Ecuador has voted in favor of marriage equality in a landmark ruling today (12 June).

Confirming the hopes of local activists, the country’s Constitutional Court has ruled to legalize same-sex marriage in the whole country.

The case was about whether the Inter-American Court Ruling that recognized same-sex marriage compels Ecuador to legalize same-sex marriage.

The highest court in Ecuador previously postponed its ruling on same-sex marriage on 4 June.

Judges of the Constitutional Tribunal of Ecuador met for several hours regarding the matter. On Twitter, however, the Court reported the judges were not able to come to a decision.

‘The Constitutional Court, after meeting several hours, did not come to a decision regarding the consultation of Norma, referred by the criminal Court of the Provincial Courts of Justice of Pichincha, in the case of equal marriage,’ the tweet read.

In 1998, Ecuador became one of the first countries in the world to constitutionally ban discrimination based on sexual orientation.

According to Article 67 of the Ecuadorian Constitution adopted in 2008 establish marriage is the union of a man and a woman.

However, Article 68 provides that stable same-sex couples shall enjoy the same rights and obligations as married couples, except for adoption.

The South American country had started hearing arguments for and against marriage equality in April 2019.

A gay couple of 12 years is at the forefront of the movement trying to put pressure on authorities.

Efraín Soria and Javier Benalcázar have tried to legally marry for years. After the Civil Registry rejected their application for a marriage licence last year, they took the matter to the Provincial Court of Justice of Pichincha.

Soria appeared before the Constitutional Court back in March 2019.

‘Today is a historic day, not only for Efrain and Javier, but for Ecuador as a whole,’ LGBTI activist Freddy Veloz Baez said after the ruling.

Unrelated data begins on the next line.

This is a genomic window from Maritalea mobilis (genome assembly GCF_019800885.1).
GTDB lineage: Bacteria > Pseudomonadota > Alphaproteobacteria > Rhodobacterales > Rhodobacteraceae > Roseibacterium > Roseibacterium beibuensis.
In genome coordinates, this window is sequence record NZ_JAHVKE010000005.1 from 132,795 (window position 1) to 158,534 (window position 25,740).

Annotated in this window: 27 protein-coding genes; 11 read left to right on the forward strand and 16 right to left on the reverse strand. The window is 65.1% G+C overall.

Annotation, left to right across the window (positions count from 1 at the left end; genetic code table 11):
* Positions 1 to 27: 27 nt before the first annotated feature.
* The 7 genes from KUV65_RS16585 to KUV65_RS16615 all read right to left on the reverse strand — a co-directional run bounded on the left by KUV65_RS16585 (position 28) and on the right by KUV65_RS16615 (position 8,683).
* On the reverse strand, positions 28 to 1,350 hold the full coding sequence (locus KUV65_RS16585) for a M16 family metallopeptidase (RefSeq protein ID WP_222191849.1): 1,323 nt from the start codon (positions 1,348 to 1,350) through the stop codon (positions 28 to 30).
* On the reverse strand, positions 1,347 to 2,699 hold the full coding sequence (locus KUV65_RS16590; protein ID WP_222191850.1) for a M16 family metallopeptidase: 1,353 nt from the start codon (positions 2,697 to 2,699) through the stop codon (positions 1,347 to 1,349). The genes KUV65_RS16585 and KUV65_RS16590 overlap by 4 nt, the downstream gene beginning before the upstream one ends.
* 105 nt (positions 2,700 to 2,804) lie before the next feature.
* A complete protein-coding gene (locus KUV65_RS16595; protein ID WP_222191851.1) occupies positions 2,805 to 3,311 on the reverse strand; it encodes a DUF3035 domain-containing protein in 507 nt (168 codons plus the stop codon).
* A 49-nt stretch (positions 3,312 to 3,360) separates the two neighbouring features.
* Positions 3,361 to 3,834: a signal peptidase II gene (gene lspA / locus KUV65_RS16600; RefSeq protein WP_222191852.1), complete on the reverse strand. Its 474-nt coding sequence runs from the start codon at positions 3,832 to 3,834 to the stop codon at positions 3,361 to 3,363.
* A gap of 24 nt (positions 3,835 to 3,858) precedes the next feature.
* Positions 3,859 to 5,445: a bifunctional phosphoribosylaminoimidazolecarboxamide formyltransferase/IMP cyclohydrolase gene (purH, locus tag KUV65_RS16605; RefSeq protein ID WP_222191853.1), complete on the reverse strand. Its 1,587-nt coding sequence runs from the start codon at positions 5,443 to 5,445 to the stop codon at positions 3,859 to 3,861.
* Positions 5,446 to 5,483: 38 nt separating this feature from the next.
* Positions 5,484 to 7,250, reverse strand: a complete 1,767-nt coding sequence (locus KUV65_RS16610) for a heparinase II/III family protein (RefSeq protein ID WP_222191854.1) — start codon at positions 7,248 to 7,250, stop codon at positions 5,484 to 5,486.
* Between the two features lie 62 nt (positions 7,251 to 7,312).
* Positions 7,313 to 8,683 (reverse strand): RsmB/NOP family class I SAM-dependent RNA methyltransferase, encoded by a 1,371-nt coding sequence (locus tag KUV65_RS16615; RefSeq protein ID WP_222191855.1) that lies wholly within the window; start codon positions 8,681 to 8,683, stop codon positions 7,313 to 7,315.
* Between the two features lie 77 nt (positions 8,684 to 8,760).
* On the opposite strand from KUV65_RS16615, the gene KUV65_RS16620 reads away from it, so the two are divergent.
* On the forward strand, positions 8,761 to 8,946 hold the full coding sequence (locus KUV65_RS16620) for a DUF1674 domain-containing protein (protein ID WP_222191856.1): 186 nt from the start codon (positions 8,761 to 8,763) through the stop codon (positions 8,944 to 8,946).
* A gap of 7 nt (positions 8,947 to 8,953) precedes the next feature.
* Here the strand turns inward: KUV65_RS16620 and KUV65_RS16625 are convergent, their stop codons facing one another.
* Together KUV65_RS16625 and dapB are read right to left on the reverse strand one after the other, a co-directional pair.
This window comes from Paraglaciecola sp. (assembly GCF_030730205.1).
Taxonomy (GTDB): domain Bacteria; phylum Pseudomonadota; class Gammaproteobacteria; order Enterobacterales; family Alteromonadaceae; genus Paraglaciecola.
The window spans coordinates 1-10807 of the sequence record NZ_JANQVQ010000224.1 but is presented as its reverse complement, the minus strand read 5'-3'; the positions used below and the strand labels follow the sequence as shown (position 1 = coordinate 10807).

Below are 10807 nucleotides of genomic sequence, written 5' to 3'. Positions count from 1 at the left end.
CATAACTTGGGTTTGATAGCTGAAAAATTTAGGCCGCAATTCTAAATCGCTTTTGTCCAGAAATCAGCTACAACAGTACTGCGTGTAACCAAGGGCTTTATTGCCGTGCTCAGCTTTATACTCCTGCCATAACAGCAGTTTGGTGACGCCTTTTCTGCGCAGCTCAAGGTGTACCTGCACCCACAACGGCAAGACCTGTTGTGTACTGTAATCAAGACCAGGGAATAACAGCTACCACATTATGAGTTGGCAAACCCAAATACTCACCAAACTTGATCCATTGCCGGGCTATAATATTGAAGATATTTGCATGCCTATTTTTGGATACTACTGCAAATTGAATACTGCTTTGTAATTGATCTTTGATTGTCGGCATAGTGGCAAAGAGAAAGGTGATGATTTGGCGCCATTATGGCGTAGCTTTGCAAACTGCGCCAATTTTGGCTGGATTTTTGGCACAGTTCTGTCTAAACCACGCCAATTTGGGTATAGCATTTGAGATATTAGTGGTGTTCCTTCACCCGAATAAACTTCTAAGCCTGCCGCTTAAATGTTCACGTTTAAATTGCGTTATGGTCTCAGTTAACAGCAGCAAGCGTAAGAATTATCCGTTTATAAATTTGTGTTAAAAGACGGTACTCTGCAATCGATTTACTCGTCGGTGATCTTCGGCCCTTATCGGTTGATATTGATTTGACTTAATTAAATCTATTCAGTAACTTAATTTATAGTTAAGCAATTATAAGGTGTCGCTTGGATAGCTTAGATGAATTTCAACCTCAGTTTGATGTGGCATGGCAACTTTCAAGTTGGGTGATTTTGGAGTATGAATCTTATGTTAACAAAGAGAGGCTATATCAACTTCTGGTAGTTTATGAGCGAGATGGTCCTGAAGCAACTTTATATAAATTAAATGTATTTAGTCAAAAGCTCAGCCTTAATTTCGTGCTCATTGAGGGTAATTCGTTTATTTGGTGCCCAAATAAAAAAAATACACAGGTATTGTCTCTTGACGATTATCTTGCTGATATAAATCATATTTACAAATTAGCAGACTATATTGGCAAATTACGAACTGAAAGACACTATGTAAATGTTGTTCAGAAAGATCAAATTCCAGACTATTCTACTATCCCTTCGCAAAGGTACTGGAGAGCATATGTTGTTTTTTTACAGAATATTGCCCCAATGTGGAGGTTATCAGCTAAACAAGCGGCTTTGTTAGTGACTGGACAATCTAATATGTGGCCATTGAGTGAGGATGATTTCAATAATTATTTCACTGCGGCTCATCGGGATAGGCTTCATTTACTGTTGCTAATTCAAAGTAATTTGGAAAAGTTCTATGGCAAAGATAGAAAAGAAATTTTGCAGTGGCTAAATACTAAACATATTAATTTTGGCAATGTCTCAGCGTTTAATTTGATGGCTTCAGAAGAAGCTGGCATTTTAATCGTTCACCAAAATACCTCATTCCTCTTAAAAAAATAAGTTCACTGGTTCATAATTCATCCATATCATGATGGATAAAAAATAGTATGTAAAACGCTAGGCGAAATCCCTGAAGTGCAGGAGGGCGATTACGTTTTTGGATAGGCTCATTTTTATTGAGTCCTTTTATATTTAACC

‘The Constitutional Court has stood on the right side of history and recognized that all Ecuadorians deserve the same rights, no matter our sexual orientation or gender identity.’

He furthermore added: ‘This fight started in 2013 and could have never be achieved without all the couples that stood against bigotry and decided to protest the Government’s lack of respect for their dignity and rights as citizens. There is still a long road ahead in order to end homophobia in our society, but today we celebrate. For all the couples that will be able to marry and for the future generations, this will be a day to be remembered.’

Pamela Troya and her partner Gabriela Correa were also among the first LGBTI activists campaigning for marriage equality in 2013.

‘This picture was taken on 5 August 2013, when @Gaby3081 and I appeared at the @RegistroCivilec to get married and our request was denied, marking the beginning of a lengthy battle,’ the activist wrote in March 2019.

She furthermore added: ‘Today, nearly six years after that day, we’re finally about to get marriage equality.’

Following today’s ruling, she tweeted: ‘I have no words, I don’t know how to express it. This is unbelievable … we’re going to get married.’

The Inter-American Court of Human Rights ruled in January 2018 that countries should treat same-sex couples ‘without discrimination’.

This court is an autonomous judicial institution based in the city of San José, Costa Rica. Most Latin American and a few Caribbean countries are among the members.

The ruling had a positive effect with Costa Rica vowing to legalize same-sex marriage. Courts in Ecuador also ruled that banning same-sex marriage was illegal.

After the ruling, a number of couples applied in courts to tie the knot. Eight same-sex marriage cases are currently ongoing in Quito, Guayaquil and Cuenca, according to El Comercio.

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